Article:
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4 Ways to Write the Same Copy

May 14, 2018

If you are a content writer at an agency, freelance, or work in a multi-branded company, it often means that you need to change your writing style to suit the audience you are writing for. This may be a very hard thing to do since it pushes the boundaries of what you are comfortable with, and the easiest way to learn this is by reading more varied content, and looking at examples.

It’s not just the brand-fit you need to be mindful of, but also the purpose of the article:

  • Do you want to write an article to inform (such as a press release)?
  • Are you interested in sharing your latest product features and posting that on the app store?
  • Will you be writing content for your blog readers and want to teach them a thing or two?

There are many cases that we can draw examples from – but for today we’re going to explore the differences between two formal and informal writing styles.

Formal

EXPOSITORY

Expository writing is very formal and your goal is to inform the reader, or explain the topic. It is not very descriptive, and is normally to the point. This style is more suited to writing guides and manuals, or content targeted towards a more corporate audience. To pull this style off, you need to make use of strong words and avoid using the first person.

Brand and Pepper are proud to announce that during the month of February we signed agreements with 4 new clients to fulfil their marketing needs on a full time basis. These new additions to our client base enable us to further push the boundaries of marketing and communication within the Maltese islands and beyond.

Whilst this might not make the content seem very exciting and doesn’t really portray a creative agency, it is great to use in formal addresses, such as sending updates to shareholders. It’s not really going to win us over any favours as a creative agency – but it serves its purpose of informing the reader.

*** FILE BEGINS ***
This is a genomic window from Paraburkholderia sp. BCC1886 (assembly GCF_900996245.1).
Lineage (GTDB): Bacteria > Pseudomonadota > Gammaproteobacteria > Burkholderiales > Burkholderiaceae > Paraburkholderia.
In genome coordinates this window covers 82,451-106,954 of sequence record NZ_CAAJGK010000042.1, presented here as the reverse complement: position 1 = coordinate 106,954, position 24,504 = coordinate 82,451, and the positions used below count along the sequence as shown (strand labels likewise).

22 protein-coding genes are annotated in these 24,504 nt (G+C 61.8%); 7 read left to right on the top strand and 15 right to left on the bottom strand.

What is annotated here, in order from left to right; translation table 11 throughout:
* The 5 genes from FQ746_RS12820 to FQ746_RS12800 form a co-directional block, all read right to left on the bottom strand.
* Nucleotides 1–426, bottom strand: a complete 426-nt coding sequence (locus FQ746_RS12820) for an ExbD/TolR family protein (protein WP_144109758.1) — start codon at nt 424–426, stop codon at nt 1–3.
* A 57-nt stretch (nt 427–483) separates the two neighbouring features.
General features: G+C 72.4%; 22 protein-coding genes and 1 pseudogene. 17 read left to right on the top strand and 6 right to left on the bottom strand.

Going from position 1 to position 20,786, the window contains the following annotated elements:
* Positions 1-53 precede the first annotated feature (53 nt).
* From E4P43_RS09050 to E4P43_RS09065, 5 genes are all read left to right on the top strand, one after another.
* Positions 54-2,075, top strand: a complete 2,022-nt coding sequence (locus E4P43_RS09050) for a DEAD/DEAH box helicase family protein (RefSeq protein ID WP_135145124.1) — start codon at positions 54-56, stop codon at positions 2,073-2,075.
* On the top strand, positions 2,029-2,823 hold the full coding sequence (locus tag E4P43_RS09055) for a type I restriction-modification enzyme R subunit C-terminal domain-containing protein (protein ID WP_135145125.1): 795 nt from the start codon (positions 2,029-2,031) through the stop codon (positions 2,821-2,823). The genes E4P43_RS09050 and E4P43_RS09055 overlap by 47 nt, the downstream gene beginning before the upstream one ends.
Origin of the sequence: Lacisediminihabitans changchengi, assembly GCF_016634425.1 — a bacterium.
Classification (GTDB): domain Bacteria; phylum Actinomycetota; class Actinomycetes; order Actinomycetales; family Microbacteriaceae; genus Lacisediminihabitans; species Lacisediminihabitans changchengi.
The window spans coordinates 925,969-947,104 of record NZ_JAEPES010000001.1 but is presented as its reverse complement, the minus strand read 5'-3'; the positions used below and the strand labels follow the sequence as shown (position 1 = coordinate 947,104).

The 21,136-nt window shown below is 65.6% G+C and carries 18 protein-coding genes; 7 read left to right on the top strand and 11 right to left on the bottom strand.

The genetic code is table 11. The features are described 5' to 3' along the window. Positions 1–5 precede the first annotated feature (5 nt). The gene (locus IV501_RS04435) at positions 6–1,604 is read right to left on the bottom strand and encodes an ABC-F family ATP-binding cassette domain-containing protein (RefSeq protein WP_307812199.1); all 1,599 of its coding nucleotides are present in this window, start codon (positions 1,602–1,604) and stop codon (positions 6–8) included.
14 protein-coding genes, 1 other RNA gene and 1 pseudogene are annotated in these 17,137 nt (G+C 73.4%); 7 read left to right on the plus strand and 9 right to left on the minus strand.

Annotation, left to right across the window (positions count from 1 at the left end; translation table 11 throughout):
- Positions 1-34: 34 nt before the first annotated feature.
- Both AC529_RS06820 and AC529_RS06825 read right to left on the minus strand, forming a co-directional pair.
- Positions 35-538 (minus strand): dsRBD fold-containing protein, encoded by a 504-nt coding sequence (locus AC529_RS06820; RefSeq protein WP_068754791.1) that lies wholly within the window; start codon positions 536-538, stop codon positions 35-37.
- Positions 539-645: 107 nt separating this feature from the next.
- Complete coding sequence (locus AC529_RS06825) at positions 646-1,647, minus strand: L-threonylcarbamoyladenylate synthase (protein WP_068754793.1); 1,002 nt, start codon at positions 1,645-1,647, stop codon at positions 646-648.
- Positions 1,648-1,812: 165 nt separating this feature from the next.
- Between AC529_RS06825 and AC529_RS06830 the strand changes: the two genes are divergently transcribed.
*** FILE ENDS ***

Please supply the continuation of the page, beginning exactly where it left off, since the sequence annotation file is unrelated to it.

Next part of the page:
PERSUASIVE

Being persuasive in your writing is very important if the objective of your content is to generate leads. You can’t be vague or beat around the bush too much. Focus on being straight to the point and highlight all your key features, avoid the common mistake of being too boastful, but affirm your successes.

As a leading marketing agency, Brand and Pepper has signed agreements with 4 prestigious companies who have entrusted their marketing work to us! These new additions to our client base further strengthen our position as leaders within our industry, and highlights Brand and Pepper’s competences in delivering fantastic marketing projects. What are you waiting for? Get in touch and see how Brand and Pepper can help your company grow!

It is a slight twist on the corporate style, but it is highly effective at driving engagements as it gives the end reader key benefits about your business and why they should choose you, who else has used your services, and a reinforcement of your brands’ prowess. All of these key sales techniques rounded off with a clear CTA. However, both of the above options are distant and will not create a meaningful connection with the reader.